https://pioneerinstitute.org/wp-content/uploads/MBTA-T-sign-e1438701323593.png 300 300 Editorial Staff https://pioneerinstitute.org/wp-content/uploads/logo_440x96.png Editorial Staff2016-02-09 13:37:562019-07-10 14:50:52Out-of-Control Administrative Staffing Budget Increases at the MBTA
Out-of-Control Administrative Staffing Budget Increases at the MBTA
With talk of fare hikes and ongoing performance problems, Pioneer has released a timely new report on the MBTA’s skyrocketing administrative costs:
In Data Reveals Out of Control Administrative Staffing Budget Increases at MBTA, authors Greg Sullivan, Research Director, and Michael Weiner, Research Assistant, both at Pioneer Institute, analyze data from the National Transit Database (NTD) to show that the T far exceeds peer agencies in terms of expenditures on administrative personnel over the past several years.
Some key findings:
- The T’s general administration employee count increased by more than 79% between FY08-14, from 279 to 481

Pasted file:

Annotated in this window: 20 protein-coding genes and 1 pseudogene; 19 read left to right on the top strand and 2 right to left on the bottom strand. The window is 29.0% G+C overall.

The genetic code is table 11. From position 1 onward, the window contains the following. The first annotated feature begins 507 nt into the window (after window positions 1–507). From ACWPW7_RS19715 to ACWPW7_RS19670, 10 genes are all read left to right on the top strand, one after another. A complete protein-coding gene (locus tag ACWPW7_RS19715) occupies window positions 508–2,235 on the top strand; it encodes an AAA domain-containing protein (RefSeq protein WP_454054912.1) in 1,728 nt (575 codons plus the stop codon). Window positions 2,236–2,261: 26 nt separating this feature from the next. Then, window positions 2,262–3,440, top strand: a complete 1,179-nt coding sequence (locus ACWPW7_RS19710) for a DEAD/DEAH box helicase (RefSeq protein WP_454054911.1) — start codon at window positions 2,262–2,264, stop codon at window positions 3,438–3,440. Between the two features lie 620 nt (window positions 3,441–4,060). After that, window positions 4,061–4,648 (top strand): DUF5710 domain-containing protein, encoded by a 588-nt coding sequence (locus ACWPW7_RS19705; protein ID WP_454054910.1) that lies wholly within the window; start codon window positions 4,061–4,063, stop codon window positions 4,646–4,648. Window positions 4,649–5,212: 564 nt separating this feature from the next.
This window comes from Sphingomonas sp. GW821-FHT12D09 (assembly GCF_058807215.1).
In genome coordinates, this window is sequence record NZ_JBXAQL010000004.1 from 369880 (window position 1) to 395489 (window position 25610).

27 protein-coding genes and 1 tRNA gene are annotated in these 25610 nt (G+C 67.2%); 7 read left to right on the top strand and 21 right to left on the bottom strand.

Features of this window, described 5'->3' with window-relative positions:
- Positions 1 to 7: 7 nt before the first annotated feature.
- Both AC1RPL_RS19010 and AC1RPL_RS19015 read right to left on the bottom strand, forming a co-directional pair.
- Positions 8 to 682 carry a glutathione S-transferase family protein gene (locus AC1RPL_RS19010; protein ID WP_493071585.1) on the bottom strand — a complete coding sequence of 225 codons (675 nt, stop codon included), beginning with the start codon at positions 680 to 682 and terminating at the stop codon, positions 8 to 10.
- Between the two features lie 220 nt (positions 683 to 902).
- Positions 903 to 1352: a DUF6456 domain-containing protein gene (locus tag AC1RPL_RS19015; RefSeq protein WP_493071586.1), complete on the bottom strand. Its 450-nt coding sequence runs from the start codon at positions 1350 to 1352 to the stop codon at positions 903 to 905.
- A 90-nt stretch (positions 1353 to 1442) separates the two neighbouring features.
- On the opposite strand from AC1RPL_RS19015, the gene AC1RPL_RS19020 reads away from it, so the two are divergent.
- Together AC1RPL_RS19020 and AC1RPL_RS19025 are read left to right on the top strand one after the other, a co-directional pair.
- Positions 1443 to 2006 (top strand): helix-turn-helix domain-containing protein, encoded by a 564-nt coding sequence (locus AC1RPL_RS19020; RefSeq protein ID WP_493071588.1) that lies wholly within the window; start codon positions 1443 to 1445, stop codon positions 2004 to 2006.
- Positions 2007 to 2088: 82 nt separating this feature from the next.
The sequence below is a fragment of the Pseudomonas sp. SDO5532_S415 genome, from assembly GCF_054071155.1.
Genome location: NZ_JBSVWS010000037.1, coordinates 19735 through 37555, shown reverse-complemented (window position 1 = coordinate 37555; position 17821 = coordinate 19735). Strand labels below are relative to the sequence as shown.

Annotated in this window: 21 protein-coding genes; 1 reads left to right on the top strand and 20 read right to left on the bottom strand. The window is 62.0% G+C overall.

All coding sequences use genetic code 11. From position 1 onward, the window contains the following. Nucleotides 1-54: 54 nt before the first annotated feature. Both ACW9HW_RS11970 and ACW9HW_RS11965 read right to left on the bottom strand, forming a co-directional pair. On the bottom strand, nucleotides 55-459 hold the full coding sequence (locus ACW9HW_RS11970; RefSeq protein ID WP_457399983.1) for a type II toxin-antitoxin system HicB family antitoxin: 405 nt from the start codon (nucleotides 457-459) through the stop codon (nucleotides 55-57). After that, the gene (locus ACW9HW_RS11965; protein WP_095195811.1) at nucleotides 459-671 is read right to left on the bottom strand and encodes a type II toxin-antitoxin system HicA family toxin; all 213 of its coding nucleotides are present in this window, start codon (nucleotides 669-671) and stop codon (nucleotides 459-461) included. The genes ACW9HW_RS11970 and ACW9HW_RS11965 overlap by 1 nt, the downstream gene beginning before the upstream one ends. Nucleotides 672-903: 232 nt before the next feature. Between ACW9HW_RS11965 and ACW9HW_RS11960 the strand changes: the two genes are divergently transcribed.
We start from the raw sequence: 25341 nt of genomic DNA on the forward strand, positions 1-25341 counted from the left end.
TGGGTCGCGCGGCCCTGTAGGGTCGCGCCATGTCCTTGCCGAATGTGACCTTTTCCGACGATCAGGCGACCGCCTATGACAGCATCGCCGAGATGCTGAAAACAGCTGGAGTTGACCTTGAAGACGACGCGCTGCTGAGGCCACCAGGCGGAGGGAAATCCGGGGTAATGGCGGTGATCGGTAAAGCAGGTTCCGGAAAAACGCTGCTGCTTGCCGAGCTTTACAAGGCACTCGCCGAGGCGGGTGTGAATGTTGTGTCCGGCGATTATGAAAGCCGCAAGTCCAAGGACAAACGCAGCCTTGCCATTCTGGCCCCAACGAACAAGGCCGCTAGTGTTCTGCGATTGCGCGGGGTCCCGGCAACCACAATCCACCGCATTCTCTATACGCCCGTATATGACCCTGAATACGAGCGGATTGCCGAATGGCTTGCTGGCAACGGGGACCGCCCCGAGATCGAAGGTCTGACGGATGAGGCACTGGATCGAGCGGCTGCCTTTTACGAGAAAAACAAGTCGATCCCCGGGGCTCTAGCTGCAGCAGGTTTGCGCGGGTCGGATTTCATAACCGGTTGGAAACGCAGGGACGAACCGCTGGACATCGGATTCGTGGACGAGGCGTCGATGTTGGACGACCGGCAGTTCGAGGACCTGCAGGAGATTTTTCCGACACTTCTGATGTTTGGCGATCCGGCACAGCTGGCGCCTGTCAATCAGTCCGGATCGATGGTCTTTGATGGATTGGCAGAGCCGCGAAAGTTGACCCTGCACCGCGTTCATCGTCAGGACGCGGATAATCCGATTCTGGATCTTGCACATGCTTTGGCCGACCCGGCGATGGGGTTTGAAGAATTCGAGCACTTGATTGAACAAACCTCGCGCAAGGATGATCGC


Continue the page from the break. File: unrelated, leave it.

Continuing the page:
- The T’s budget (including salaries and fringe benefits) increased by 120.5% ($27 million to more than $60 million in 6 years
- Over the same time period, one of the T’s peer agencies, SEPTA, actually lowered its GA personnel budget
As this new brief shows, the T’s spending is out of control at the agency’s highest level.
- A $49 Million Sweetheart Deal How MBTA Employee Unused Sick Time Perk Enhances Pensions
- How to Save the MBTA More Than $100 million a year
- An Uncertain Future for Ridesharing Services in Massachusetts
- The Pacheco Law has cost the MBTA more than $450 million – here’s the evidence.
- MBTA Reform – The Case of Full, Final and Binding Interest Arbitration
- Testimony Before the Joint Committee on Transportation in Support of House 3347 – Greg Sullivan
- Testimony in Support of House 3347 Transportation Reform by Charles Chieppo
- Guess Who Runs the Best Paratransit System in the MBTA’s District? Hint: It’s Not the T
- MBTA is the Fastest Expanding Transit System
- MBTA’s Problem Is Not Lack of Funding
- The MBTA Commuter Rail’s Cost Structure is Off the Rails
- Massachusetts Experience with Hard and Soft Receiverships